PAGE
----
Colin Blumenau ponders the First World War in Royston column

Royston marked the outbreak of the First World War with two services.

Royston marked the outbreak of the First World War with two services. - Credit: Archant

I was just thinking...

...about sincerity. Seventy years ago last Thursday, General George Patton drove into the small Normandy town of Avranches and liberated it. I like to think of that day as one where the liberated folk waved tricolour flags, supplied copious amounts of wine to the Allied troops and were not shy about dispensing kisses and other favours to their liberators. I suspect this is a romanticised view informed by nothing more than a penchant for watching too many films in my youth. In reality the community was probably as exhausted and shattered as the town itself, which had been virtually destroyed by military action of all kinds.

Incidentally Patton’s tank is still there, sitting on a roundabout in the middle of the town, on a piece of land that, officially and curiously, belongs to the United States. Or at least that’s the way the story goes.

These last few days have seen the town celebrate that liberation. Now Avranches is not a demonstrative, sophisticated, metro-stylish place. It has a few parallels with Royston. It is a rural, dour and rather prosaic centre of a farming community. Having the Mont St Michel as its local tourist attraction has done little to add any particular chic to the place. It is as parochial a place as any small town anywhere in the world.

But its liberation really means something significant to the whole populace despite the rapidly disappearing numbers of people who were actually there when it happened. In a surprising demonstration of unity the whole community found itself bound into strong alliance of people that showed both itself and its guests just how committed it was to the marking of such an important anniversary.

The events were nothing particular to write home about. There was a parade of elderly military vehicles, some decidedly odd choices for outdoor musical and theatrical presentation, an honouring of the dead, the inevitable procession and speeches – including one by Patton’s granddaughter – and fireworks. Standard fare in this neck of the Normandy woods.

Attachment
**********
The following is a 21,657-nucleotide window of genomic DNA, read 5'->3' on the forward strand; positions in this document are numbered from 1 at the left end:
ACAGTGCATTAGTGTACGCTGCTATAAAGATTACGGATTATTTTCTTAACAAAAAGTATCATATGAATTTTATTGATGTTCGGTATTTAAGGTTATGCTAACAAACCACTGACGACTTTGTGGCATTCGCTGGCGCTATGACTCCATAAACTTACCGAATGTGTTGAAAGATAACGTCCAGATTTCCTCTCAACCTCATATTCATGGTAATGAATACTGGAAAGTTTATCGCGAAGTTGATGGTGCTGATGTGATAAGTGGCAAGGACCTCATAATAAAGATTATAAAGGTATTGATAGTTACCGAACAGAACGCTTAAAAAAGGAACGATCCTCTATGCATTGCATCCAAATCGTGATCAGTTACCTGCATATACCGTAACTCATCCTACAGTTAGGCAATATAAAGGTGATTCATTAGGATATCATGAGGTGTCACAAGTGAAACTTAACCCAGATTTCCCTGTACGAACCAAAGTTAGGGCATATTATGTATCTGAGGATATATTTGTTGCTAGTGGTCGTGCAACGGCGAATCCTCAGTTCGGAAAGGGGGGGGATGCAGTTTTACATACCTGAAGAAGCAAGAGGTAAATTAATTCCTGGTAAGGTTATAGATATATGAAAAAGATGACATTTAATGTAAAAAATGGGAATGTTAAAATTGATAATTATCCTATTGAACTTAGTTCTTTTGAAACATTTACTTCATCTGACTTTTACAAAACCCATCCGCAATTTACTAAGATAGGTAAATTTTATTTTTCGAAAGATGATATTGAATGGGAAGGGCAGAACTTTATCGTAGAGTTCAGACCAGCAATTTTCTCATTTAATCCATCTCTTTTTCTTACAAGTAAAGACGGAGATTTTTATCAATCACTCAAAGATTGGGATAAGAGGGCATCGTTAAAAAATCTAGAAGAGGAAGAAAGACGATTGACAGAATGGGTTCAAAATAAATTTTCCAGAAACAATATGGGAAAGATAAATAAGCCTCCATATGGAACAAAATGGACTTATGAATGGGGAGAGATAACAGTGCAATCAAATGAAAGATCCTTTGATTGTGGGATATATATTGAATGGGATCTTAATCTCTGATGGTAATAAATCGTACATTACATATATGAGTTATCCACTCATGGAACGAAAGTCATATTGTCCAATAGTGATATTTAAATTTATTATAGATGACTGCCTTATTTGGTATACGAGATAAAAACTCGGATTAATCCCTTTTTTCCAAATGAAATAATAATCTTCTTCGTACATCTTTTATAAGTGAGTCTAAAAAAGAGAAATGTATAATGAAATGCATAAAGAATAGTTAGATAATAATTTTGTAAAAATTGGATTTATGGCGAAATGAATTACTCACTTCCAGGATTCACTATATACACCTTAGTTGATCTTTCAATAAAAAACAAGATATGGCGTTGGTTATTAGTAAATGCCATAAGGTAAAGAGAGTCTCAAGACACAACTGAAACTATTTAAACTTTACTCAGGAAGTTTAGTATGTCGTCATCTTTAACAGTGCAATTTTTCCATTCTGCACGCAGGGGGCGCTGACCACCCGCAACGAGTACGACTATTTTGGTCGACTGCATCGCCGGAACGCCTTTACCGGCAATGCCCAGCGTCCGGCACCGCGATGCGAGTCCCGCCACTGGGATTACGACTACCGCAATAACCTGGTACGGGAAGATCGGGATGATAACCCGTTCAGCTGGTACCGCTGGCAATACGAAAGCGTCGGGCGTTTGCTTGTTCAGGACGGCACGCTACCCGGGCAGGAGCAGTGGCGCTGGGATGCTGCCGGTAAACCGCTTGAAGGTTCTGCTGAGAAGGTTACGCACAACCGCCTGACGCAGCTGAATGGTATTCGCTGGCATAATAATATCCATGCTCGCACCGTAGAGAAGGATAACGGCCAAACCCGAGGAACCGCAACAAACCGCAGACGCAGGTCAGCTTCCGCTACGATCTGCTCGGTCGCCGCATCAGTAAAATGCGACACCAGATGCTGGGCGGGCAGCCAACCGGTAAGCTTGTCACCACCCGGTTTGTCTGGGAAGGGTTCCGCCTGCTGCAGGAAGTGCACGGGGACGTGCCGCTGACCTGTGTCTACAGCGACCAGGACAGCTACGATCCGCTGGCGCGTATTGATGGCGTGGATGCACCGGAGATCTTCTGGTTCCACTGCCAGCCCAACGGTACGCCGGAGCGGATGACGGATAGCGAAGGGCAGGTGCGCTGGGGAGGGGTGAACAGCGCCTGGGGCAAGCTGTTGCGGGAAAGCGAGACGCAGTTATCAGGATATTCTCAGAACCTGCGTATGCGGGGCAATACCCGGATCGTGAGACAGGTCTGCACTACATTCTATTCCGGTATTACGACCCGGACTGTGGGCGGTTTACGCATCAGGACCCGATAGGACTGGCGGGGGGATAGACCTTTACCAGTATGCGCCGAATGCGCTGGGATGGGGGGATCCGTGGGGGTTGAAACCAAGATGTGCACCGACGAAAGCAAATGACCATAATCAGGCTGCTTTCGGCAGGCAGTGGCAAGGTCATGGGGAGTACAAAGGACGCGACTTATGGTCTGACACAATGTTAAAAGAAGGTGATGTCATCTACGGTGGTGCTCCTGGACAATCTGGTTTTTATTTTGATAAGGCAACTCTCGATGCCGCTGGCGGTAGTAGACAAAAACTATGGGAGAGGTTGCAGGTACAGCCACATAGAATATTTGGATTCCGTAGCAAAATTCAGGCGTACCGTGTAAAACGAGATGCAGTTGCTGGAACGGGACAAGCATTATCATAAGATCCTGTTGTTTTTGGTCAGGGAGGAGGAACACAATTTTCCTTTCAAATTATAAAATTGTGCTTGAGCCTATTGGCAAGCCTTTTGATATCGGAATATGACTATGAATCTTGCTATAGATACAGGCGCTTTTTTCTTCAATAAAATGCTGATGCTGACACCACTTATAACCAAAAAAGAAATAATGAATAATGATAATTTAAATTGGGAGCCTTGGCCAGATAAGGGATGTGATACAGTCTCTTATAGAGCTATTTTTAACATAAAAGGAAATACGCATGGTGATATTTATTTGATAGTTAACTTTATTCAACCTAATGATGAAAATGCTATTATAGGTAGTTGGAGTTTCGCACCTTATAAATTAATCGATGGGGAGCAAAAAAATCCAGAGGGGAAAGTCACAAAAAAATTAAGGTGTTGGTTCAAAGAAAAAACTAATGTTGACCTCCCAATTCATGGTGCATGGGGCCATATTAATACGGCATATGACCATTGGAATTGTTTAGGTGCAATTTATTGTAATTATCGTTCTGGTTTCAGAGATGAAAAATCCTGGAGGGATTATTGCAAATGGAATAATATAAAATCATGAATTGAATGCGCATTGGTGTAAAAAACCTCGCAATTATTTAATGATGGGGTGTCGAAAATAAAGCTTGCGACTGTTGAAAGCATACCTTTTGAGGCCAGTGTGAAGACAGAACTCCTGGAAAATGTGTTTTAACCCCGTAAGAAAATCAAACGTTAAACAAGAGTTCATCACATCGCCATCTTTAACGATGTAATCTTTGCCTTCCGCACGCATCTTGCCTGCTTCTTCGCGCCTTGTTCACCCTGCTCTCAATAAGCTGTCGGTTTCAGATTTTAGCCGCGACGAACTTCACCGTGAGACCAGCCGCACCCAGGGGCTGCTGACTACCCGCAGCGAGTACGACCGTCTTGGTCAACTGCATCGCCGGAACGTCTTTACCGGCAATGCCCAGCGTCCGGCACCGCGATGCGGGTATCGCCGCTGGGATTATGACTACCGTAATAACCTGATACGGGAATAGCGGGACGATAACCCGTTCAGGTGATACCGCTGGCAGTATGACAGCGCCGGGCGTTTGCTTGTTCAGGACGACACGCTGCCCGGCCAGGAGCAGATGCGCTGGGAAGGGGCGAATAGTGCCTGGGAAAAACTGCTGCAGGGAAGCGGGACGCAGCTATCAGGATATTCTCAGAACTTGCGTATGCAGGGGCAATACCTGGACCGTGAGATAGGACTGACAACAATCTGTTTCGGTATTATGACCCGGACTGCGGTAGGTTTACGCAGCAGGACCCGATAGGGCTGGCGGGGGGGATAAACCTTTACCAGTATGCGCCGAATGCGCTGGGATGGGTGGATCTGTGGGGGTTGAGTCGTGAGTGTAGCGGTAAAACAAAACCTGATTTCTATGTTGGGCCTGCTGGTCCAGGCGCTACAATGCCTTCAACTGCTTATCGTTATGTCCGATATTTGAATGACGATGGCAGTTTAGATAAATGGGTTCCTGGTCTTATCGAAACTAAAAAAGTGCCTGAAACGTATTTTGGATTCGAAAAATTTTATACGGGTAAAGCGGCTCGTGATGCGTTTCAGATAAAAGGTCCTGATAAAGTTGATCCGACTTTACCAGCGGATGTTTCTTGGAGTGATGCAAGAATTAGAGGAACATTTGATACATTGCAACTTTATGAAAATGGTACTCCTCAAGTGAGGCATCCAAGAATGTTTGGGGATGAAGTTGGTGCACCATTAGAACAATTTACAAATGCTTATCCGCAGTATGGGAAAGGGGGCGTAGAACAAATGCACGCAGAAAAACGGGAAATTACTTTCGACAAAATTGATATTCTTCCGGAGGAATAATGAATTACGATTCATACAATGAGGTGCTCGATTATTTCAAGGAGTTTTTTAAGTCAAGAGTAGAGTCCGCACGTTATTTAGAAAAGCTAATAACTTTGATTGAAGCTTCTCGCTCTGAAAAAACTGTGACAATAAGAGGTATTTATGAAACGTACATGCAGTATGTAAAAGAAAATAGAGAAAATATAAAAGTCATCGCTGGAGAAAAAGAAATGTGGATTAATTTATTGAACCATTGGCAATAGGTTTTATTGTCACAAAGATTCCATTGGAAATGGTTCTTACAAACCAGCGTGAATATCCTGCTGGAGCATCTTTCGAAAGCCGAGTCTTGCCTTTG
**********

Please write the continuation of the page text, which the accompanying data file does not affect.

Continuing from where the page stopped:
What was remarkable was the rapt and massive attendance. The whole town turned out. The pavements were many rows deep with watching spectators as rickety men with medals pinned to their chests passed by in rickety vehicles. If you’ll excuse the tasteless choice of noun, there was a full occupation of the outdoor auditorium for a bizarre piece of French live entertainment involving four middle-aged women conducting a séance through song! And, at well past midnight, crowds turned up for a brief but nonetheless impressive display of pyrotechnics which no doubt frightened too many of the dogs and horses for which this part of the world is justly renowned.

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French people stood shoulder to shoulder with American, Canadian, English, and, countless other nationalities including, yes, Germans, to commemorate the past. It got me to thinking what makes the French so unashamedly genuine about this type of thing. Generalisations are, of course, dangerous territory and comparisons are best avoided. But nothing ventured …

From a British perspective both world wars were seismic and terrible events. Many towns and cities were bombed and many of our sons and daughters were lost.

But most of our islands were not occupied. We were never humbled in the same way as the French. Royston, unlike Avranches, was never reduced to rubble nor were its inhabitants overrun by alien invasion.

Could it be that our British much-trumpeted sense of ironic humour, our louche cynicism, may not have survived intact had we been forced to suffer the same fate as so many northern French towns? Did the laying waste of the countryside and its people leave a mark of collective devastation on successive French generations that has swept away any temptation to be anything but sincere and grateful that it ended in the way it did?

But then again perhaps this is nothing more than manifestation of a national trait. The French do sincerity rather well.